The Myanmar Coup Has Made The World Refugee Problem Worse

The United Nations refugee agency reports that a record 82.4 million people have been displaced worldwide in 2020 because of violence and persecution, including 680,000 in Myanmar following ethnic conflict and the recent military coup.

According to UNHCR Director Indrika Ratwatte, in Bangkok on Friday, there have been an estimated 200,000 more internally displaced people (IDPs) within Myanmar since the removal of Aung San Suu Kyi’s civilian government in February 2021.

The majority of the recent IDPs come from the states of Kayah and Kayin, where ethnic groups are engaged in armed combat with the military. There are also tens of thousands of displaced people in Shan and Kachin states.

Ratwatte said the situation in Myanmar is of extreme concern, adding that life-saving assistance must be provided to the Myanmar refugees.

After a military crackdown in 2017, hundreds of thousands of Rohingya Muslims fled to neighboring Bangladesh, while more than 100,000 of the persecuted minority remain in camps in Myanmar’s Rakhine state.

Forcibly displaced individuals continue to be a global phenomenon, and the numbers are increasing every day, he said.

According to the report, children make up 42 percent of all refugees worldwide, with nearly one million of them born as refugees between 2018 and 2020.

Nearly two-thirds of all people who fled abroad came from just five countries, including 6.7 million from Syria, 4 million from Venezuela, 2.6 million from Afghanistan, 2.2 million from South Sudan, and 1.1 million from Myanmar.

A record low of only 37,000 refugees were resettled in a third country in 2020 as a result of the COVID-19 pandemic.

“Many countries closed their borders because they feared infection vectors, which also meant that those seeking protection had limited access,” he said.

Ratwatte cited the plight of Rohingya, about 200 of whom died last year while attempting to cross from Bangladesh to a third country.

According to the report, the record number of refugees in 2020 is four percent higher than the previous record of 79.5 million refugees in 2019.

UNHCR oversees about 20.7 million refugees, including 5.7 million Palestinians and 3.9 million Venezuelans.

More than 800,000 Rohingya refugees have registered with the UNHCR in Bangladesh since the latest influx in August 2017. However, the actual number is likely to be much higher since some of them have not been registered, or arrived during earlier waves of mass migration.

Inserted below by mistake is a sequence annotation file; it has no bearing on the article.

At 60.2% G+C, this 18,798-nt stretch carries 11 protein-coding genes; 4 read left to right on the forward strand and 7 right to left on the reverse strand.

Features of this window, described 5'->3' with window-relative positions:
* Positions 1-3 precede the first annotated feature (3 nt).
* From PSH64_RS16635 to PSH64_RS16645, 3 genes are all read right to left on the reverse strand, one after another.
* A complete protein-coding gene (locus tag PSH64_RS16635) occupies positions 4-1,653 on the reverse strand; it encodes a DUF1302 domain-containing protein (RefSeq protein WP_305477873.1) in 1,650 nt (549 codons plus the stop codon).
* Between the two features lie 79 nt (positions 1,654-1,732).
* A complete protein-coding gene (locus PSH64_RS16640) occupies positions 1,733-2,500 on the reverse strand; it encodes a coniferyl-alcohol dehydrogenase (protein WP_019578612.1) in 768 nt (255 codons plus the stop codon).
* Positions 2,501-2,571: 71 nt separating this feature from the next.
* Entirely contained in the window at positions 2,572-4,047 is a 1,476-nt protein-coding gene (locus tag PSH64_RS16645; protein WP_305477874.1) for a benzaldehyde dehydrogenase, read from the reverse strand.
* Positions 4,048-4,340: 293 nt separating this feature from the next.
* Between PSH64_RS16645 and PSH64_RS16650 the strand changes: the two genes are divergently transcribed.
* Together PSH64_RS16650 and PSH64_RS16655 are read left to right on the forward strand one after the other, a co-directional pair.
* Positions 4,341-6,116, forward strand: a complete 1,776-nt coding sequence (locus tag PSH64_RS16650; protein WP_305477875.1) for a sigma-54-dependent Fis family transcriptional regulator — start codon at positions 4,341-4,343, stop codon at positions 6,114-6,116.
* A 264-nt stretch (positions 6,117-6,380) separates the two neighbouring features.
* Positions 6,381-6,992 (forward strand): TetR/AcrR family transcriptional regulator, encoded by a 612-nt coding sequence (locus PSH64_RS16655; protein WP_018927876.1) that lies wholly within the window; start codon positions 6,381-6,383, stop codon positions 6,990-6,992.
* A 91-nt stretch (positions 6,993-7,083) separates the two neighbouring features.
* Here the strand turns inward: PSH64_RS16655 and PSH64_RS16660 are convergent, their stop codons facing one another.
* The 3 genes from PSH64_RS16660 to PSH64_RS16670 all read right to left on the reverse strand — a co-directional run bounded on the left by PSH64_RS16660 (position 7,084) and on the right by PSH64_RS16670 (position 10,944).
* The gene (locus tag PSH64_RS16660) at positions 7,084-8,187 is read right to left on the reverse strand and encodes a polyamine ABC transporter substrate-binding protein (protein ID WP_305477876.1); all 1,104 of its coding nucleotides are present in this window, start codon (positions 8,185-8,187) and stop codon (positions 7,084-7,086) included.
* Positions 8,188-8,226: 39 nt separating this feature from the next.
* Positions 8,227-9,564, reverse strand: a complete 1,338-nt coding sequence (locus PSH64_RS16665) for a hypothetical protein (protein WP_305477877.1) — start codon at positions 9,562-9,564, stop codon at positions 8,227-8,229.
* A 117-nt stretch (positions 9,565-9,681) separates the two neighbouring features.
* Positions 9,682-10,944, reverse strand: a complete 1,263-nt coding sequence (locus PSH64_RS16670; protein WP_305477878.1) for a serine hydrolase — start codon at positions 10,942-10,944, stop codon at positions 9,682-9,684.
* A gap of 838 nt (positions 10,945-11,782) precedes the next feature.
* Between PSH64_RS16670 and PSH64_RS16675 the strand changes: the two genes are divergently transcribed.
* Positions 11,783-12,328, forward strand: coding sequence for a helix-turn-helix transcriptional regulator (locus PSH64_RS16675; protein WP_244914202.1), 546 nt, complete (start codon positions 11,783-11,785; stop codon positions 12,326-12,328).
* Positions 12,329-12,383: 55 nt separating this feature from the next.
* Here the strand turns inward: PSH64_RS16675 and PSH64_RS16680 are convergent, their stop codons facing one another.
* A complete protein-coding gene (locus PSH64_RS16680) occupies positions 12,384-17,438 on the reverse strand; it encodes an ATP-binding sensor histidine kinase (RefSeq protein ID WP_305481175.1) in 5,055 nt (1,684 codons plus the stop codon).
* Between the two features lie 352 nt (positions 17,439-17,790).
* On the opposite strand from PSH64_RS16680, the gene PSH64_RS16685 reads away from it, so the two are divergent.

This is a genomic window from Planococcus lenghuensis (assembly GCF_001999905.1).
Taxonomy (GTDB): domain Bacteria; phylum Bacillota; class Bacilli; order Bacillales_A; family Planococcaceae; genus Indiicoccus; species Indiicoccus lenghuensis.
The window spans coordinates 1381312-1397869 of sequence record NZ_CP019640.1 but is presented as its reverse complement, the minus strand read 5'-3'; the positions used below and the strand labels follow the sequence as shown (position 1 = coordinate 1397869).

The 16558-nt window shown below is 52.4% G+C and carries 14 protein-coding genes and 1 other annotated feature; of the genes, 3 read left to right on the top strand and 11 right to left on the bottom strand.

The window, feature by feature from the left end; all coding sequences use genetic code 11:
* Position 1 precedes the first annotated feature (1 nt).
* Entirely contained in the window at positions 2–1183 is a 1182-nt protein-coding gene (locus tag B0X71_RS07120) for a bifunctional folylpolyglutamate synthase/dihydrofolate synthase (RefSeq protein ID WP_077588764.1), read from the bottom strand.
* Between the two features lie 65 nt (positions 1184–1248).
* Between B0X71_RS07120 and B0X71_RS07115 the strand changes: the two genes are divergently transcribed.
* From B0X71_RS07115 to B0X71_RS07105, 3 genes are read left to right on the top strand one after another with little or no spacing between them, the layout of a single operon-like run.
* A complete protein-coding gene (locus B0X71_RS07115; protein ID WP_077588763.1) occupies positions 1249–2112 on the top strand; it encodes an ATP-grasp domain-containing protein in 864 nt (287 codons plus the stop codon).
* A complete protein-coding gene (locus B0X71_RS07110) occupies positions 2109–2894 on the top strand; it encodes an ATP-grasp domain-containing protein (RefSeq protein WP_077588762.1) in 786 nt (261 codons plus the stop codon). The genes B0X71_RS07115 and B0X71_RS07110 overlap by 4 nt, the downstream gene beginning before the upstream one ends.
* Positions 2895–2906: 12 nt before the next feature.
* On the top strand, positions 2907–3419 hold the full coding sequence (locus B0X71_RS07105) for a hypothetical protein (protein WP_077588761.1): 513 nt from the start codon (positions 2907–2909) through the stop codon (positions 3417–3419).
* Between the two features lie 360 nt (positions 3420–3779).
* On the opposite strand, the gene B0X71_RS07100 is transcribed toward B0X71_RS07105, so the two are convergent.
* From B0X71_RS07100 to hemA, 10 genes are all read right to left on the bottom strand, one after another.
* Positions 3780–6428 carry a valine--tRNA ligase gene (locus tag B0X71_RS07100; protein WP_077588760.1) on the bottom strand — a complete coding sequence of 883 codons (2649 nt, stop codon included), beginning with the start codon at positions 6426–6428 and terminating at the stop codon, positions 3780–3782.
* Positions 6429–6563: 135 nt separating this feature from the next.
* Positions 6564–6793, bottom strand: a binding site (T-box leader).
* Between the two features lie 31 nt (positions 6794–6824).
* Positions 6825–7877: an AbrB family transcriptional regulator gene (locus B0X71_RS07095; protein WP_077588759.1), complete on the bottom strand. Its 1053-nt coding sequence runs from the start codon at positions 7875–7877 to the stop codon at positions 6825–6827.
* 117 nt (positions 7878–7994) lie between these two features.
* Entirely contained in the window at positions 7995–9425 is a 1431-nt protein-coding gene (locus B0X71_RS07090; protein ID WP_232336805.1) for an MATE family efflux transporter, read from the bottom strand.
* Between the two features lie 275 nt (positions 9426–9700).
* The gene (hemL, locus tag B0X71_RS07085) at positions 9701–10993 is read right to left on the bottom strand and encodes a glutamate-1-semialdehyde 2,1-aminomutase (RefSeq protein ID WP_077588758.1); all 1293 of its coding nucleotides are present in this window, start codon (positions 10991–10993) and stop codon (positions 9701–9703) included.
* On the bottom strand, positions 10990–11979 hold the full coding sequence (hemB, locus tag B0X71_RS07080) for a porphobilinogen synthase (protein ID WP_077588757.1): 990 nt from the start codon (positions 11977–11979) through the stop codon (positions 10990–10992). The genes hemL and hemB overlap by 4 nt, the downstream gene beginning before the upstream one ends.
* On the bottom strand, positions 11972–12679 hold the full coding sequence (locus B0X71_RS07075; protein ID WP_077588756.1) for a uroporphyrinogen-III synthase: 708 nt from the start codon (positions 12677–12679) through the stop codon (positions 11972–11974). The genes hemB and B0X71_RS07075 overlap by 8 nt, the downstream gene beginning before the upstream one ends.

“This is a group of people living in 34 refugee camps in an area with about 40,000 people per square kilometer of population density,” Saleh said.

The Rohingya refugees have become more vulnerable to the COVID pandemic, which, like most other countries, has hit Bangladesh.

The government in Dhaka has managed the disease’s spread in the country, as well as in the camps, but the situation remains “unpredictable” with COVID vaccines still in short supply, Saleh said.

A massive fire in Rohingya camps in recent months further worsened the refugees’ already dire situation, destroying about 10,000 of their shelters and making 60,000 of them homeless.

UNHCR reported that millions of people were displaced within their own countries as well as fleeing across borders.

Nader Nadery, a member of Afghanistan’s peace negotiating panel, said armed violence remained the driving force behind Afghanistan’s refugee crisis.

“Unfortunately, that is not likely to change anytime soon,” Nadery said, predicting that factors driving the refugee crisis will continue.

The violence has increased since the United States announced its withdrawal of coalition troops, with the Taliban and other armed groups increasing attacks on towns and villages, he said. There has also been an increase in targeted killings against certain sectors of society and ethnic groups, such as Hazaras.

The ongoing drought in Afghanistan has also contributed to the displacement, as has the continuing spread of COVID-19, Nadery said. At least 3,800 deaths have been reported due to COVID in the country so far.

Tags: , , , ,


%d bloggers like this: